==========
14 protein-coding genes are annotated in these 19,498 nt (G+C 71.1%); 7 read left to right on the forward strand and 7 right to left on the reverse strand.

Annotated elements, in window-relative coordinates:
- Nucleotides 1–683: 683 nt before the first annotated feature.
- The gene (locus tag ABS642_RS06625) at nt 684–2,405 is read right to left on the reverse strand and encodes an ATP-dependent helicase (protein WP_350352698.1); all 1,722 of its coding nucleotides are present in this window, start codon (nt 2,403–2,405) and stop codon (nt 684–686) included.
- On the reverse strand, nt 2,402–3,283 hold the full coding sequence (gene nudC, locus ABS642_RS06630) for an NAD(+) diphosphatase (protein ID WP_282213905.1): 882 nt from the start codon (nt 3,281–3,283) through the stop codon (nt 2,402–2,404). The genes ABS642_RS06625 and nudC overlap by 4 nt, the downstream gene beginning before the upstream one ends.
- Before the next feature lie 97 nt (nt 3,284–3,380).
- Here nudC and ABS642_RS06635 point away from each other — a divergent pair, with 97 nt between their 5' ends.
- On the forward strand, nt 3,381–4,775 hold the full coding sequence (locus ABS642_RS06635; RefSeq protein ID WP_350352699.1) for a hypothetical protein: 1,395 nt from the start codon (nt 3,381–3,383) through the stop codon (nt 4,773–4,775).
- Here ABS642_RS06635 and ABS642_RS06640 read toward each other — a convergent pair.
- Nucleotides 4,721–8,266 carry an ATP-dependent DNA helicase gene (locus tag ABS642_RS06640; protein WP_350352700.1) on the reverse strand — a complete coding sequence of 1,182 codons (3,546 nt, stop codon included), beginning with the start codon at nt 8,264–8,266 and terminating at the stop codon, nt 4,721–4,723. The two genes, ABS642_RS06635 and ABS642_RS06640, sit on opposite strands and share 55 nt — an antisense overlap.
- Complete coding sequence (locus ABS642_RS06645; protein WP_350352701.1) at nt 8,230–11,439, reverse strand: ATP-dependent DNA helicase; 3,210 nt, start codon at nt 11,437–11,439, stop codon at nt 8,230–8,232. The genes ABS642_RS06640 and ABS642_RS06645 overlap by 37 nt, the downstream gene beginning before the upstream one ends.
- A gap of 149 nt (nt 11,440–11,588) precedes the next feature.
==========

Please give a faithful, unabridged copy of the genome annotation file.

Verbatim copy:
14 protein-coding genes are annotated in these 19,498 nt (G+C 71.1%); 7 read left to right on the forward strand and 7 right to left on the reverse strand.

Annotated elements, in window-relative coordinates:
- Nucleotides 1–683: 683 nt before the first annotated feature.
- The gene (locus tag ABS642_RS06625) at nt 684–2,405 is read right to left on the reverse strand and encodes an ATP-dependent helicase (protein WP_350352698.1); all 1,722 of its coding nucleotides are present in this window, start codon (nt 2,403–2,405) and stop codon (nt 684–686) included.
- On the reverse strand, nt 2,402–3,283 hold the full coding sequence (gene nudC, locus ABS642_RS06630) for an NAD(+) diphosphatase (protein ID WP_282213905.1): 882 nt from the start codon (nt 3,281–3,283) through the stop codon (nt 2,402–2,404). The genes ABS642_RS06625 and nudC overlap by 4 nt, the downstream gene beginning before the upstream one ends.
- Before the next feature lie 97 nt (nt 3,284–3,380).
- Here nudC and ABS642_RS06635 point away from each other — a divergent pair, with 97 nt between their 5' ends.
- On the forward strand, nt 3,381–4,775 hold the full coding sequence (locus ABS642_RS06635; RefSeq protein ID WP_350352699.1) for a hypothetical protein: 1,395 nt from the start codon (nt 3,381–3,383) through the stop codon (nt 4,773–4,775).
- Here ABS642_RS06635 and ABS642_RS06640 read toward each other — a convergent pair.
- Nucleotides 4,721–8,266 carry an ATP-dependent DNA helicase gene (locus tag ABS642_RS06640; protein WP_350352700.1) on the reverse strand — a complete coding sequence of 1,182 codons (3,546 nt, stop codon included), beginning with the start codon at nt 8,264–8,266 and terminating at the stop codon, nt 4,721–4,723. The two genes, ABS642_RS06635 and ABS642_RS06640, sit on opposite strands and share 55 nt — an antisense overlap.
- Complete coding sequence (locus ABS642_RS06645; protein WP_350352701.1) at nt 8,230–11,439, reverse strand: ATP-dependent DNA helicase; 3,210 nt, start codon at nt 11,437–11,439, stop codon at nt 8,230–8,232. The genes ABS642_RS06640 and ABS642_RS06645 overlap by 37 nt, the downstream gene beginning before the upstream one ends.
- A gap of 149 nt (nt 11,440–11,588) precedes the next feature.